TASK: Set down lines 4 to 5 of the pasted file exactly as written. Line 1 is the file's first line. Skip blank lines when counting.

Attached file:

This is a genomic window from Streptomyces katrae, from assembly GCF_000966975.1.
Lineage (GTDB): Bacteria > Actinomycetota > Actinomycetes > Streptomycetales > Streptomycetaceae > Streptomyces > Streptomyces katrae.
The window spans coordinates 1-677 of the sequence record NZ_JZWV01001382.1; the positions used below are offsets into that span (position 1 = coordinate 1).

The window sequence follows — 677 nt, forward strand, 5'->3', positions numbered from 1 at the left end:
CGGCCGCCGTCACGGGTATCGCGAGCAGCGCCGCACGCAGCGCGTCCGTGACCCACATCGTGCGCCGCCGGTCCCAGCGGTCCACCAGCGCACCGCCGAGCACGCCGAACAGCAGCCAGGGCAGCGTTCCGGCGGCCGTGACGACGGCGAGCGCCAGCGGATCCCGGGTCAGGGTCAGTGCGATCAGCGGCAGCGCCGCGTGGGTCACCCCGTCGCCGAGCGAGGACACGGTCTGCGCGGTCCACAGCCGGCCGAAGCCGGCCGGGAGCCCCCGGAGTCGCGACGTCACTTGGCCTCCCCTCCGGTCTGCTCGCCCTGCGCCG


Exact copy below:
The window sequence follows — 677 nt, forward strand, 5'->3', positions numbered from 1 at the left end:
CGGCCGCCGTCACGGGTATCGCGAGCAGCGCCGCACGCAGCGCGTCCGTGACCCACATCGTGCGCCGCCGGTCCCAGCGGTCCACCAGCGCACCGCCGAGCACGCCGAACAGCAGCCAGGGCAGCGTTCCGGCGGCCGTGACGACGGCGAGCGCCAGCGGATCCCGGGTCAGGGTCAGTGCGATCAGCGGCAGCGCCGCGTGGGTCACCCCGTCGCCGAGCGAGGACACGGTCTGCGCGGTCCACAGCCGGCCGAAGCCGGCCGGGAGCCCCCGGAGTCGCGACGTCACTTGGCCTCCCCTCCGGTCTGCTCGCCCTGCGCCG